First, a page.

Tuesday, February 07, 2012

TOP STORY >> PCSSD hoping it can escape state scrutiny

Leader senior staff writer

Bill Goff, the Pulaski County Special School District’s chief financial officer, thinks the district has a good chance of meeting all requirements to be released from fiscal distress by the end of the 2012-13 school year by balancing its books, which would help the district get out from under state supervision.

“I’m very optimistic we can fulfill the fiscal distress plan” by cutting several million in spending, Goff said.

The original finding of fiscal distress dates back to transgressions several years old, discovered after the PCSSD board asked the state Bureau of Legislative Audit to take a good look at the district’s books.

When the state Board of Education meets Monday, it is slated to consider classifying the district as being in fiscal distress for having a low financial reserve budget.


This would be on top of the district’s existing designation of fiscal distress, issued last March.

Following that designation, the state board dissolved the PCSSD school board and fired its superintendent, Charles Hopson, who is a finalist for a superintendent’s job in Florida.

State Education Commissioner Tom Kimbrell thus became a board of one for the district.


The fiscal distress designation that the state Board of Education will consider Monday is based on the drop in the district’s financial reserves from $9.5 million to $4.5 million over the course of the 2010-2011 school year, Goff said.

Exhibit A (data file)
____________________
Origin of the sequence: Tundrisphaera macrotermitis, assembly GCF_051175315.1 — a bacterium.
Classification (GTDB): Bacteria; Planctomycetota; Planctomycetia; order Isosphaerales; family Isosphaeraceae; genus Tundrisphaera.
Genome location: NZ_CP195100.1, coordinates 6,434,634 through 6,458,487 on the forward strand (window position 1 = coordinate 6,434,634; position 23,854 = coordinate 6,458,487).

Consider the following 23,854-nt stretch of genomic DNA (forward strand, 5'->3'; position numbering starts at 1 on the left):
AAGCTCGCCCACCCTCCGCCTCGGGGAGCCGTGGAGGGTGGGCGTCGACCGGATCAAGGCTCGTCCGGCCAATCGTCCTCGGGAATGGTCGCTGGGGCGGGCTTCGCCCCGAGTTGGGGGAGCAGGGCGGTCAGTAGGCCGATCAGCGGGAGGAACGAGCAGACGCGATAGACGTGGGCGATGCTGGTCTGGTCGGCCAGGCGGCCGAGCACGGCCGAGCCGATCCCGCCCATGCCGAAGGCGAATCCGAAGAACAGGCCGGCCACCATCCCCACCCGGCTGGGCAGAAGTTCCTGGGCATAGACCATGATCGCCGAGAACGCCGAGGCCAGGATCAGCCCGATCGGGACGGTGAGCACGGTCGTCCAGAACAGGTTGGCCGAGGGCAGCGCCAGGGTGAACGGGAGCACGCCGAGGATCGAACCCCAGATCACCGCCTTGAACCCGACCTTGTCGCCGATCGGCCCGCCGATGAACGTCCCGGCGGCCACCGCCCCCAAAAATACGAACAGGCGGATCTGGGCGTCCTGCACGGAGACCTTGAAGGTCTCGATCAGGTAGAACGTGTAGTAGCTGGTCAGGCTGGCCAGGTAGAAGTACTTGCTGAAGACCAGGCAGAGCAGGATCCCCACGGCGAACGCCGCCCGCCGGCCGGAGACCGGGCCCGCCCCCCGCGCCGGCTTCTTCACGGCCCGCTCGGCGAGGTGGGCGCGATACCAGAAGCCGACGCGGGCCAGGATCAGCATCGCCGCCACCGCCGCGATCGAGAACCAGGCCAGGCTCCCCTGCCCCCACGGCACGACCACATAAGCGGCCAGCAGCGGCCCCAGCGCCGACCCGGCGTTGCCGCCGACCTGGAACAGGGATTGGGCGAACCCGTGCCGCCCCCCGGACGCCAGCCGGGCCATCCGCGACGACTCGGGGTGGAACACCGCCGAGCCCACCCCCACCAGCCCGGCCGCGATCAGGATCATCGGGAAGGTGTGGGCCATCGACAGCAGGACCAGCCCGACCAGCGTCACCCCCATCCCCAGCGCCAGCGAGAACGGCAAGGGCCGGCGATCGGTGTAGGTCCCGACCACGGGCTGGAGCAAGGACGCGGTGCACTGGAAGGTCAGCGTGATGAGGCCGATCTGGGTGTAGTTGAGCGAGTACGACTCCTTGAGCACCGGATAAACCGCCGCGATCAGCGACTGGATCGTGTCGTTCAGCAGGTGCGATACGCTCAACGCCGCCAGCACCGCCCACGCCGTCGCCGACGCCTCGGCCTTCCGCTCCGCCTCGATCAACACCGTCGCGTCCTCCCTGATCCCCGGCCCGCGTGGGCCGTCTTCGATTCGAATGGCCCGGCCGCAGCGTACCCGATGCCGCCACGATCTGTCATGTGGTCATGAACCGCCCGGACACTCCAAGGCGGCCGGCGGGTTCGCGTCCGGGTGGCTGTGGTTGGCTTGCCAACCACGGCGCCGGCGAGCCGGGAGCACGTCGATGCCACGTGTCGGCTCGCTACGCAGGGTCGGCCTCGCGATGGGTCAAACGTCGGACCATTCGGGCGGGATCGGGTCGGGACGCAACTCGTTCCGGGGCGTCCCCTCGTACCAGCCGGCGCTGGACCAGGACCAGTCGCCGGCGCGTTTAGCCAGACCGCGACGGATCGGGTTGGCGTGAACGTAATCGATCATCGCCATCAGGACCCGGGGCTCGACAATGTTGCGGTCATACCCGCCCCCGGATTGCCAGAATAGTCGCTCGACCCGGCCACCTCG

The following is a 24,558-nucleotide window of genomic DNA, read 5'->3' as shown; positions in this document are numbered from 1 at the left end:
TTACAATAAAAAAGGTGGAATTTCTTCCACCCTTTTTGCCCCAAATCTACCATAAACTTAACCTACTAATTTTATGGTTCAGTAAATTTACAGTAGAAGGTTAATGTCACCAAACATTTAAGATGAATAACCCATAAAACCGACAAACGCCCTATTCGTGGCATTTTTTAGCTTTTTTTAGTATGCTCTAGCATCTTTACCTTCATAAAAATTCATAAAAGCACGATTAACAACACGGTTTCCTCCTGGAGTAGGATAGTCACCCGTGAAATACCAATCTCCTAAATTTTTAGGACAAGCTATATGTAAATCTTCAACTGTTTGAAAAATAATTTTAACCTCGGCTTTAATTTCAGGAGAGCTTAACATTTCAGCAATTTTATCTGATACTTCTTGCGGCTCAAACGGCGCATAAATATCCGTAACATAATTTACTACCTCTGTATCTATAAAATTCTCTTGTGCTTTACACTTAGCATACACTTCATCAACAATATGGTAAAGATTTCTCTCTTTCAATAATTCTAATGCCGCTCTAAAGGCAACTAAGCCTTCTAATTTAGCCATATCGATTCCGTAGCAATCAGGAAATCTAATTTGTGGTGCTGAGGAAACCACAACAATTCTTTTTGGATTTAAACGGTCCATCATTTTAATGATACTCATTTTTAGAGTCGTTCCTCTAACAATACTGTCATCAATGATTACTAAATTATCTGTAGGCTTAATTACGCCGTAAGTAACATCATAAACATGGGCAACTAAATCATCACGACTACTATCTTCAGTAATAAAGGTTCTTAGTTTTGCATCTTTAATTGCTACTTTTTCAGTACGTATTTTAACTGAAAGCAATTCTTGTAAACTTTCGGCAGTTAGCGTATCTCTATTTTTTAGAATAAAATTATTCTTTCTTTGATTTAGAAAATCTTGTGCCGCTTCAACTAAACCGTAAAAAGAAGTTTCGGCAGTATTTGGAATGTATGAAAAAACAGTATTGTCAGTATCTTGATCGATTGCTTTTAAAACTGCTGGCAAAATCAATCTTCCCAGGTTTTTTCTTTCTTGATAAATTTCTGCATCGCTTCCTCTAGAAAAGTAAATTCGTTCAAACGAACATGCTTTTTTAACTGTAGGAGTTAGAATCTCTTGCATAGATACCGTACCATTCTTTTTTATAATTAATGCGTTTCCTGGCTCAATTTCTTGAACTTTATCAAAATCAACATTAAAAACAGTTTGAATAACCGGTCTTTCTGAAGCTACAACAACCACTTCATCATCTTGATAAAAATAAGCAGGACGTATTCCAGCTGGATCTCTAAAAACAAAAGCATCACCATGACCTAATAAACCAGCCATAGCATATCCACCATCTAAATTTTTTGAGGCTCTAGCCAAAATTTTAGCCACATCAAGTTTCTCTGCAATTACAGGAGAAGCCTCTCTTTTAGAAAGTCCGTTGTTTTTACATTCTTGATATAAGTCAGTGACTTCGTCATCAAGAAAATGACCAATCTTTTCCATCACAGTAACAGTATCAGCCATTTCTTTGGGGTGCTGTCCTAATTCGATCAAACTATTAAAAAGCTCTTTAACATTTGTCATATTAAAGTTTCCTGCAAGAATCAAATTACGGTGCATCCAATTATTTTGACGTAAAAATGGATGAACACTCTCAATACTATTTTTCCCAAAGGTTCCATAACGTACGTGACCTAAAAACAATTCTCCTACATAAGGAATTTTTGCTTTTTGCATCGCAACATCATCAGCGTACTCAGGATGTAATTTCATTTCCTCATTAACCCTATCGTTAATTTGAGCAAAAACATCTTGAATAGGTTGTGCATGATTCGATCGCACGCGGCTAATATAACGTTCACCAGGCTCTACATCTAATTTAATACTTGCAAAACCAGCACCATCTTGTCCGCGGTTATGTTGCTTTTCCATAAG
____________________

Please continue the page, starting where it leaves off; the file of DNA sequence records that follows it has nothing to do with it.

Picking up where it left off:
Excluding federal program funds, the PCSSD budget is about $170 million, about 80 percent of that in hard-to-touch salaries, Goff said.

The teachers and support staff have agreed to forego pay increases, other than regular step-grade in-creases, which could save the district about $4 million, using Goff’s rough figures.

A change — reduction for some — in fringe benefit health insurance could save another $1.5 million, improvements to some buildings, making them more energy efficient, will help some, the warm winter has reduced utility costs will contribute to the $7 million in savings, he said.

The 70 percent of district workers who receive $313 a month for their health insurance will continue to do so, but those who opt instead to receive a similar amount toward buying their own insurance will have that amount reduced to $40 a month.

For the first time in at least a decade, student enrollment increased at PCSSD by perhaps 135 students. Each student brings about $5,500, so there’s an income increase in minimum foundation aid of about $750,000 if those numbers hold.


A district that can’t escape from fiscal distress within two school years is subject to consolidation or annexation with an adjacent school district, or reconstitution, but the existing desegregation agreement would make any of those options difficult if not impossible, according to Goff.

Federal District Judge Price Marshall has oversight regarding desegregation matters, and any real change in structure would have to be approved by him.

Kimbrell has told some state legislators that he would like the law changed to allow a district five years to fully implement a recovery plan. Kimbrell’s proposal is unlikely to be considered next week, when the state General Assembly convenes for its fiscal session, but it could be considered at the next regular session a year from now, in plenty of time to be in force before the district’s two-year time limit expires.

Based largely on the legislative audit, the state Education Board last March put PCSSD on fiscal distress for bad financial oversight and transparency, improper payments to former superintendent James Sharpe, inappropriate reimbursement to board members and because a maintenance manager stole and sold $400,000 in parts, supplies and items — among other reasons.